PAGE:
Tuesday, February 10, 2015
The Billy Graham of Islam
Thousands gathered in Tahrir Square in Cairo, Egypt, to hear a Friday sermon from Sheikh Qaradawi, after he returned to Egypt following its "Arab Spring"
I refer to the rampantly popular (in the Muslim world, that is) Sheikh Qaradawi of Egypt (though he was exiled for years by the prudent dictator, Mubarak, whom the fanatical Egyptian people in recent times overthrew in a coup d'jihad (otherwise known as the "Arab Spring").
And, needless to say (to those in the West with their heads screwed on straight, that is, unlike our clueless President), the comparison with Billy Graham is apt only in terms of religious popularity -- not in terms of the content of the two respective religions (for the Muslim cleric has advocated, among other hideous things, genocide of the Jews and suicide attacks on the "enemy of Islam").
I've written about Qaradawi in previous essays, such as Islamic conferences, and Shaikh Your Booty. More information on Qaradawi can be gleaned from among this Google search of Jihad Watch articles over the years, as well as this helpful summary report on MEMRI.org (a website chock-full over the years with juicy Qaradawi tidbits). The one thing missing -- at least from my awareness -- is a handy summation specifically demonstrating the popularity per se of Qaradawi (if any reader knows of such, I'd appreciate a link).
At any rate, today's posting refers only to a datum or two in this regard I recently learned. Apropos of a recent debate the French political analyst Alexandre Del Valle had with Jean Luc Mélenchon (whom Del Valle describes as a "leader of the extreme Left" and whom French blogger Pierre Renversez describes as someone who "has never once uttered the words 'Islam' or 'Islamism' but who never ceases to criticize the Catholic church"), Del Valle provided some interesting information about this Mohammedan evangelist, whom he even calls a "televangelist" (le téléprédicateur).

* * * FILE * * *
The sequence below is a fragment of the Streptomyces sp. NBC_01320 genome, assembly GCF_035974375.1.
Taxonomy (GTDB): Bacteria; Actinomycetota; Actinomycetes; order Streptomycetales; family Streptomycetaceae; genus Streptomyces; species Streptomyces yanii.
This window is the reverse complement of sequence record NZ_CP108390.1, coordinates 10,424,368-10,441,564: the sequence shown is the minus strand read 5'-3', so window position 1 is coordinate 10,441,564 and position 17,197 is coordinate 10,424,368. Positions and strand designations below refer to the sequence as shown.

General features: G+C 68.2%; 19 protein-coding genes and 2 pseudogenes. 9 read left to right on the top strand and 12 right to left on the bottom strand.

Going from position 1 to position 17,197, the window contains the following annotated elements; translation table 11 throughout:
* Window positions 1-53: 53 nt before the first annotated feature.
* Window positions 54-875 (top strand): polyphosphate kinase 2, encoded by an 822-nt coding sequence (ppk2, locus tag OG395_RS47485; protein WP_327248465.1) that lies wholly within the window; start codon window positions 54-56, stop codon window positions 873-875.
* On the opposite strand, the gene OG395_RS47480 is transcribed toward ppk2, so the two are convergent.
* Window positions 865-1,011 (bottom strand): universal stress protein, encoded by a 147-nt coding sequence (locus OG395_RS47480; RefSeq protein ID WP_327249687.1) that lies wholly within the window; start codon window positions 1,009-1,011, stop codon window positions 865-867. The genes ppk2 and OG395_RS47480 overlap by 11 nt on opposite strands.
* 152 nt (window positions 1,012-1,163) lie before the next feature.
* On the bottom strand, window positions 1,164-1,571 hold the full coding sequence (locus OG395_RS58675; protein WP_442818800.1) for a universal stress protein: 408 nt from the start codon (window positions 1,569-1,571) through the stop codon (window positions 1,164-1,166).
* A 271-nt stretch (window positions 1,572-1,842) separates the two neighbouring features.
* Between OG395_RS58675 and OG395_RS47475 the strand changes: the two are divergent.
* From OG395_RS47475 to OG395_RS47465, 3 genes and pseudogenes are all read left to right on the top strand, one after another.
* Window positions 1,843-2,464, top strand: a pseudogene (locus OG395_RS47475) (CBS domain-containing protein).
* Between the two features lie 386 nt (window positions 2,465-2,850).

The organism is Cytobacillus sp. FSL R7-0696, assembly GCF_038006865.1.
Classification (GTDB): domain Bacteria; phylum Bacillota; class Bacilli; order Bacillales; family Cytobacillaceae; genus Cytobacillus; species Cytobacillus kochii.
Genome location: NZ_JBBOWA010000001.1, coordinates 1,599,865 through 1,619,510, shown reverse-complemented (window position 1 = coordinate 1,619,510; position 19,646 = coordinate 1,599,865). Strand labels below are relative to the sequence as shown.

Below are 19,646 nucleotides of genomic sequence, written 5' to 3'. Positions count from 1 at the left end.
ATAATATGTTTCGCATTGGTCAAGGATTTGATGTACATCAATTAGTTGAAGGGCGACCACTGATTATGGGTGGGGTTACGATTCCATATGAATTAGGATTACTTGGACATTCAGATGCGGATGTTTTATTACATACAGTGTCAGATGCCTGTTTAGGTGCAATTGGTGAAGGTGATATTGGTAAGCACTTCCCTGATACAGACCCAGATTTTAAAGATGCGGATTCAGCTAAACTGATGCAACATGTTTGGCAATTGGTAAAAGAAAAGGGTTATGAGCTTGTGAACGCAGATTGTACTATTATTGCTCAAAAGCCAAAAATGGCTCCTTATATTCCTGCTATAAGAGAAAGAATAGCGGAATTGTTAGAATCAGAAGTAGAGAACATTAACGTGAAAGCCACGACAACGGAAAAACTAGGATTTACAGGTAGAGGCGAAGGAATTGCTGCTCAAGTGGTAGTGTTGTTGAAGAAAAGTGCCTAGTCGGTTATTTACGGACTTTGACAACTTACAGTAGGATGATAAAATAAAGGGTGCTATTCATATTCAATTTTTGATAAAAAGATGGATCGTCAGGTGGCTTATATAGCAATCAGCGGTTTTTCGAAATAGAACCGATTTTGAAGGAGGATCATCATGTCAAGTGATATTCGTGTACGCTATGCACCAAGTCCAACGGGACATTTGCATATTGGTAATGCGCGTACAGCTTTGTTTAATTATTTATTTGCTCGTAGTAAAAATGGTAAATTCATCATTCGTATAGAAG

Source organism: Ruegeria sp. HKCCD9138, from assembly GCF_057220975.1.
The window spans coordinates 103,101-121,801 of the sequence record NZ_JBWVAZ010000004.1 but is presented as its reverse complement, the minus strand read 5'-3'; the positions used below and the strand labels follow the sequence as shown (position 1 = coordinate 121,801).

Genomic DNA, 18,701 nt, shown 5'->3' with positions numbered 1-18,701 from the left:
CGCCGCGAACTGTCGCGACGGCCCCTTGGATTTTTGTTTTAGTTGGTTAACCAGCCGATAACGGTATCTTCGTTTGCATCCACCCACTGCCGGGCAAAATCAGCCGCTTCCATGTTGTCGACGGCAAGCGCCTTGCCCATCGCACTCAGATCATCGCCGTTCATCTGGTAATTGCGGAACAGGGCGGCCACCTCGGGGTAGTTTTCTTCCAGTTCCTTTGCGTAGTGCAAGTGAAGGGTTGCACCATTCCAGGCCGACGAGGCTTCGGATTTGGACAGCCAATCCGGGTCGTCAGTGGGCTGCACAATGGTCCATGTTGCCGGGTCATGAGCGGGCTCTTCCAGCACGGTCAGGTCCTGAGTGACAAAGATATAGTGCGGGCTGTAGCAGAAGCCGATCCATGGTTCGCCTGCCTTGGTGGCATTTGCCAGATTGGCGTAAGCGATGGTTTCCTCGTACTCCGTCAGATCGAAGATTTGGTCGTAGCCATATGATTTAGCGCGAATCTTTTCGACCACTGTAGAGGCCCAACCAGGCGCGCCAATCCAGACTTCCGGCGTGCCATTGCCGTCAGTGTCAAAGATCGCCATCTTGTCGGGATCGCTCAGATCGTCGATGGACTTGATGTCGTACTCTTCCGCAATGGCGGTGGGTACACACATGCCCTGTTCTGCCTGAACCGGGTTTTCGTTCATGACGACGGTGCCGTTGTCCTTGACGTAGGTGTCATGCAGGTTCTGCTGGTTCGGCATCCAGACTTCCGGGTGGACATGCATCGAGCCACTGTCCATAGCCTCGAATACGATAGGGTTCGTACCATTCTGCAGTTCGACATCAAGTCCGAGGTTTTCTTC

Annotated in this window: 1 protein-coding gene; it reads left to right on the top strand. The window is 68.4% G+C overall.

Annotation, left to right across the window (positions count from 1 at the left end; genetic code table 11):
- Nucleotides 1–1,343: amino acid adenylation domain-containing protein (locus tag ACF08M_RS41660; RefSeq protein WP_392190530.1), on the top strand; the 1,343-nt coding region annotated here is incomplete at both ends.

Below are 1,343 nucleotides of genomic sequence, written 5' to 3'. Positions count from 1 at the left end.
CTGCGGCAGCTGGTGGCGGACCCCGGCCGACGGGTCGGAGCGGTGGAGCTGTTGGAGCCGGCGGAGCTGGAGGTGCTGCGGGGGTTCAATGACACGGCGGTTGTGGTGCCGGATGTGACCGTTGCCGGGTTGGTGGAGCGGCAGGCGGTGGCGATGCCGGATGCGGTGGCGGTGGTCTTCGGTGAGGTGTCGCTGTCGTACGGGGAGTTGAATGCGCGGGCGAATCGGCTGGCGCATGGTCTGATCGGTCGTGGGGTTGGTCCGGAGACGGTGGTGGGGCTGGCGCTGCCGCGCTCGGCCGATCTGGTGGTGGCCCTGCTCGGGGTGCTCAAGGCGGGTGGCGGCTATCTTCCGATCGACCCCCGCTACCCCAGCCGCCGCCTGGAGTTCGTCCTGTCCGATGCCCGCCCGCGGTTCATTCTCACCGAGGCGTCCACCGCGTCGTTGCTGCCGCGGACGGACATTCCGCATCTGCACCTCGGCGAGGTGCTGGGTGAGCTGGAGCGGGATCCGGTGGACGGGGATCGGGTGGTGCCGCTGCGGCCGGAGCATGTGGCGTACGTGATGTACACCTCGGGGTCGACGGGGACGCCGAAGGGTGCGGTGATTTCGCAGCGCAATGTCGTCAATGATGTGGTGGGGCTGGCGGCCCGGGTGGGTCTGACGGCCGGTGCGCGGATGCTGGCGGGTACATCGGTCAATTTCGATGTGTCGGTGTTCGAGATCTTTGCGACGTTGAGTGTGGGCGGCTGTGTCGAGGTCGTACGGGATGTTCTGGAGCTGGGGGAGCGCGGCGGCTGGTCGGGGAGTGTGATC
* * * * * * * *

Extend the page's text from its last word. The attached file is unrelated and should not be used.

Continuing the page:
“...no Minister of the Interior [of France] since Charles Pasqua (1986-1988) has ever interdicted the works of the spiritual mentor of Tariq Ramadan [don't get me started on Tariq Ramadan!], Youssouf al-Qaradawi, Muslim Brotherhood preacher infamous around the world for his pro-suicide-bombing, anti-homosexual and anti-Infidel fatwas.”
Del Valle goes on to remind us of Qaradawi's best-selling book (best-selling in the Muslim world, that is), The Permitted and the Forbidden, “used among European Muslims and freely sold even though it explicitly incites the killing of female adulterers, blasphermers, and apostates.”
Del Valle further describes Qaradawi as an "Al Jazeera star" (vedette d’Al Jazira; he has for years hosted a show beamed out to millions in the Muslim world), who directs an institute for the formation of European imams, co-presides over the European chapter of the Muslim Brotherhood, and has been a member of a convocation at the United Nations overseeing the "dialogue of civilizations". Also, Del Valle informs us, the good Sheikh often has been a featured participant of an annual Islamic congress held in Le Bourget (a suburb a few miles northeast of Paris) which draws thousands of Muslims from all over France and other European countries. Significantly, Del Valle notes that Qaradawi is a popular participant also of Socialist-Leftist "anti-globalization" forums.